Features

Socialism and Surplus: Why Planning Cannot Overthrow Capitalism

As the economic crisis continues along with militant action against it, the idea of socialist planning has emerged from the grave. However, at bottom, socialism is subject to the same compulsions as capitalism. Its planning is the planning of the management of surplus; the category which is the foundation of domination. If it might attenuate some of the most vicious results of the capitalist hell, it cannot help us escape it. Read more »

The Big Sleep

For nine days this past December, the Ports of Los Angeles and Long Beach lay sleeping. Fifteen container vessels sat anchored off the coast. We were told that "featherbedding" will not be tolerated and the management complains of operational "nightmares". The supply chain oneiric aspires toward an efficiency it can never obtain under capitalism, but it won't ever be able to believe this. Instead, it intends to produce/instrumentalize more docile and flexible humans—and fewer of them. Read more »

Empire Logistics

Empire Logistics is a collaborative initiative to research and articulate (through online mapping, video, text and other media) the impact and 'externalized costs'—human, economic, social and environmental— of the international goods movement industry. An initial area of focus has been “The Inland Empire,” an area of Southern California that was hit hardest by the subprime mortgage crisis of 2008 and the ensuing depression. The Inland Empire continues to face some of the highest home foreclosure rates in the country, staggering unemployment far above the national average, a rise in homelessness, and a decline in the median wage. Read more »

Administrative Totalitarianism at the UC and the Necessity of Direct Action by Faculty

The fact is that the faculty have far more power than do the students of the UC system, though we have been far more reluctant to use it. So students are fighting on our behalf (if we care about the public character of the university) against privatization. And they are thus bearing the burden of administrative repression. But the administration cannot repress the faculty of the university in the same fashion, if we act together. Read more »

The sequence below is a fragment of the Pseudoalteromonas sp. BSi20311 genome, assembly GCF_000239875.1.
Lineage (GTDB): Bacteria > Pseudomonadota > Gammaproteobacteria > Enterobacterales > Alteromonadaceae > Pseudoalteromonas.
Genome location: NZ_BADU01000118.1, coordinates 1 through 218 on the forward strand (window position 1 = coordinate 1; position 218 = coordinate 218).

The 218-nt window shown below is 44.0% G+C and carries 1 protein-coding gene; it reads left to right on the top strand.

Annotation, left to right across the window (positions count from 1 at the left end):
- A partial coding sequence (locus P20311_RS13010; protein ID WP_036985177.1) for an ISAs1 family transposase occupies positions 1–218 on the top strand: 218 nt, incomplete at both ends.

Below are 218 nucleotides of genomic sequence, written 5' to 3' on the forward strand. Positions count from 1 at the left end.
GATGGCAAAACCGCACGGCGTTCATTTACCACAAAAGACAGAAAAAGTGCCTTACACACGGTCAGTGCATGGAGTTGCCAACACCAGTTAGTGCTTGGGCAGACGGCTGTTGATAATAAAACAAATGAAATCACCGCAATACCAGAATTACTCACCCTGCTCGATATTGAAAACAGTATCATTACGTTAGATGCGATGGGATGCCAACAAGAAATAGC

Occupation as Political Form

We already occupy everything, so how can we occupy everything? What matters is the minimal difference, the shift in perspective the injunction to occupy effects. It’s a shift crucial to occupation as a political form that organizes the incompatibility between the people and capitalism. It enjoins us to occupy in a different mode, to assert our presence in and for itself, for the common, not for the few, the one percent. “Occupy Everything’s” shift in perspective highlights and amplifies the gap between what has been and what can be, between what “capitalist realism” told us what the only alternative and what the actuality of movement forced us to wake up to. The gap it names is the gap of communist desire, a collective desire for collectivity: we occupy everything because it is already ours in common. Read more »